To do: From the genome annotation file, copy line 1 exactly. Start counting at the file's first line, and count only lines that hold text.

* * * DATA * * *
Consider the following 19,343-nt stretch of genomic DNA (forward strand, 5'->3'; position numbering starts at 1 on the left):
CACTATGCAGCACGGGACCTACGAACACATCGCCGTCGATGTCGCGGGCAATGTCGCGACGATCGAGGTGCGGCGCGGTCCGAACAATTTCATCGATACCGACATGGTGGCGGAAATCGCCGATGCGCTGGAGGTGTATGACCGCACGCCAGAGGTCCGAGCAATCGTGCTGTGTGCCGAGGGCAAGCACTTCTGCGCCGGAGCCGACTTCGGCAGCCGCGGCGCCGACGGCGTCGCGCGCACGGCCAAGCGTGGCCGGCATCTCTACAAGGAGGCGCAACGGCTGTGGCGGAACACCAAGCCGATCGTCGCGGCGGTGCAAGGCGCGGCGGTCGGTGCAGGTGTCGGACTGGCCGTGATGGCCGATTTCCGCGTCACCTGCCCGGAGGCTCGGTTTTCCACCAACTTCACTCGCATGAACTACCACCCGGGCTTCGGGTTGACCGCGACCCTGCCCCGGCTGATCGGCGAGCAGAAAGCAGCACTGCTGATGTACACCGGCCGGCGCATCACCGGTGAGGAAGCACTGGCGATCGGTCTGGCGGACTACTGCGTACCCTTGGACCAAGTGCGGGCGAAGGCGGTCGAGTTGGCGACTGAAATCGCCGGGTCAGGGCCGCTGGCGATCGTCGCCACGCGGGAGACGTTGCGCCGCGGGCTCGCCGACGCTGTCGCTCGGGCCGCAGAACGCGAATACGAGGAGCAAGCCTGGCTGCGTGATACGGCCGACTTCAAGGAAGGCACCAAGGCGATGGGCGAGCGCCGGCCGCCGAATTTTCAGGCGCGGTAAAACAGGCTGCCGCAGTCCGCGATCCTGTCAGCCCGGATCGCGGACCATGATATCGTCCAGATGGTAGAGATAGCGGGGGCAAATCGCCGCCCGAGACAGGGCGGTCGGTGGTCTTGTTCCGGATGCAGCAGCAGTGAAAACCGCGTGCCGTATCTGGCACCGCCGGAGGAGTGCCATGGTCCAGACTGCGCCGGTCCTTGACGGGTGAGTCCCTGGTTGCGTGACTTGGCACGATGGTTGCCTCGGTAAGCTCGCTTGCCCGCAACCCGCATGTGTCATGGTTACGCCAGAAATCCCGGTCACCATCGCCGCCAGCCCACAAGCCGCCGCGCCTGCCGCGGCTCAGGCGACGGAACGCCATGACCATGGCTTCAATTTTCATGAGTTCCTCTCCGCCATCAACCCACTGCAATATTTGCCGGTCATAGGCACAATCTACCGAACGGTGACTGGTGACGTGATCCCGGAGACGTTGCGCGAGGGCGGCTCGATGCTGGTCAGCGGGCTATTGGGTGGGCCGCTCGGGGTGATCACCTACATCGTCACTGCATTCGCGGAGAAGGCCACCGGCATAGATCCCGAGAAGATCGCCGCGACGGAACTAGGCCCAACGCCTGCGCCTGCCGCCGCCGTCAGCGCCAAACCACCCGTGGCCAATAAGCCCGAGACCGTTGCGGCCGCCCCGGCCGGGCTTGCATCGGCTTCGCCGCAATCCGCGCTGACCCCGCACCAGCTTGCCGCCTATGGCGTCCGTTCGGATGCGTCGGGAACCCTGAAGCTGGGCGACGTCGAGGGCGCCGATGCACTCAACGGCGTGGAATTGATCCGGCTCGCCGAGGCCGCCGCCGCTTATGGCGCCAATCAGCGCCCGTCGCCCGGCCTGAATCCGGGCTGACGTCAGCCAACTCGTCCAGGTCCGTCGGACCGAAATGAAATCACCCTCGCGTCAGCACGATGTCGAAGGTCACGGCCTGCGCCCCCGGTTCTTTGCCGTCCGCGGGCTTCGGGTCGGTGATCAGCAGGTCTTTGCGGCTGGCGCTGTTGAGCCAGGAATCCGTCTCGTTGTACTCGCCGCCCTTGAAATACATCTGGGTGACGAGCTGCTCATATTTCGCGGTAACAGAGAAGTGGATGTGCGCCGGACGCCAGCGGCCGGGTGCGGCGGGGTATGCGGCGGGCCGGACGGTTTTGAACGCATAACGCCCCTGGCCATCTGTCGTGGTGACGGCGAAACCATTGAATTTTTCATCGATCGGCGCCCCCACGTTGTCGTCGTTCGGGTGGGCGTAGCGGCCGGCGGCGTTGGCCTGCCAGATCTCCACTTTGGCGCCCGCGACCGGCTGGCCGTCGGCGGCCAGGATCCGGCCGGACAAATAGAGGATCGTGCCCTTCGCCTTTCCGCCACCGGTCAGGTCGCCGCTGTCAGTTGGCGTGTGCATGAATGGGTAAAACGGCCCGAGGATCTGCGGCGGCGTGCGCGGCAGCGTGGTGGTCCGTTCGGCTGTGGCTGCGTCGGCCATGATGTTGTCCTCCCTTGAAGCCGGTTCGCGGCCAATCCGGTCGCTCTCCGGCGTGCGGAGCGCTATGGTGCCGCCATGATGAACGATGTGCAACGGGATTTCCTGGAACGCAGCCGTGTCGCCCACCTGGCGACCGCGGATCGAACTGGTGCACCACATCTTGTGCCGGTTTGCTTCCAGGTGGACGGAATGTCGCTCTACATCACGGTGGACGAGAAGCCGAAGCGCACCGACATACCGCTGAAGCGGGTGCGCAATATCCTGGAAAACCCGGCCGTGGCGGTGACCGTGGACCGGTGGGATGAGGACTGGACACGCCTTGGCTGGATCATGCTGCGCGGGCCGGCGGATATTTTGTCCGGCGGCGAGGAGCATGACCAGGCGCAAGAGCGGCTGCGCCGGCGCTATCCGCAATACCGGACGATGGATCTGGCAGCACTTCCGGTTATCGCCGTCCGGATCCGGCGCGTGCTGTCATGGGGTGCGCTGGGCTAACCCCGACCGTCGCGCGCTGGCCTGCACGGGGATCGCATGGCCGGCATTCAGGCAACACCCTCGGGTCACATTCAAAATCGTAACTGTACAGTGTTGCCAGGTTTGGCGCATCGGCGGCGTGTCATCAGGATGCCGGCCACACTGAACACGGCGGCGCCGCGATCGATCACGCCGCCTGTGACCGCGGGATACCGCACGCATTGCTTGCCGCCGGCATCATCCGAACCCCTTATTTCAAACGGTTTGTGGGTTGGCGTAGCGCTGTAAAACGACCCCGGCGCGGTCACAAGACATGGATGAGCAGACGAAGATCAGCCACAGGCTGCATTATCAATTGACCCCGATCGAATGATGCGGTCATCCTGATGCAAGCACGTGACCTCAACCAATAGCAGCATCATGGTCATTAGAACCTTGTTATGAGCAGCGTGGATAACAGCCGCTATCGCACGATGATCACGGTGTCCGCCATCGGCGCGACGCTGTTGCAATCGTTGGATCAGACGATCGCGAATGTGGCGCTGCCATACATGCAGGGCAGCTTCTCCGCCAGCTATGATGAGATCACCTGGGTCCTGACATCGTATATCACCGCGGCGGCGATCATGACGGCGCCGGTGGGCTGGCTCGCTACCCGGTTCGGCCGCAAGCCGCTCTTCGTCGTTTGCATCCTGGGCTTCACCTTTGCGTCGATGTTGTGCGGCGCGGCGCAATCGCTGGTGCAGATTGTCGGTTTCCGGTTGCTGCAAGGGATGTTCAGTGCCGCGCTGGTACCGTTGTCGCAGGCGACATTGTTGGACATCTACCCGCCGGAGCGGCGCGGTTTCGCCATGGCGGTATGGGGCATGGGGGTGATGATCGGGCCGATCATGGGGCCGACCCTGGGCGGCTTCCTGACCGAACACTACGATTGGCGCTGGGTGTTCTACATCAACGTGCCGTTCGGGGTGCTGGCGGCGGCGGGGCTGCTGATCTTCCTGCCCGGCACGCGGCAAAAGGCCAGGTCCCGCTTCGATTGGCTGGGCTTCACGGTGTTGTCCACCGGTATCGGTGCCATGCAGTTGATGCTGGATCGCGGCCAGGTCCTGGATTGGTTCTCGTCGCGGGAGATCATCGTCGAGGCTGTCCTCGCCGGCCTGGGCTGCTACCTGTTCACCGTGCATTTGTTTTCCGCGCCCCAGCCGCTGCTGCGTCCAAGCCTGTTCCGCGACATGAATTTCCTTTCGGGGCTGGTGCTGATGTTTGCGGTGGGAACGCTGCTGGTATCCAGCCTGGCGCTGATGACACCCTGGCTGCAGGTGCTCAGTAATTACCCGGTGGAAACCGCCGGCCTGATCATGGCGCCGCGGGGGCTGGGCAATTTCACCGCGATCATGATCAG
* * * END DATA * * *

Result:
Consider the following 19,343-nt stretch of genomic DNA (forward strand, 5'->3'; position numbering starts at 1 on the left):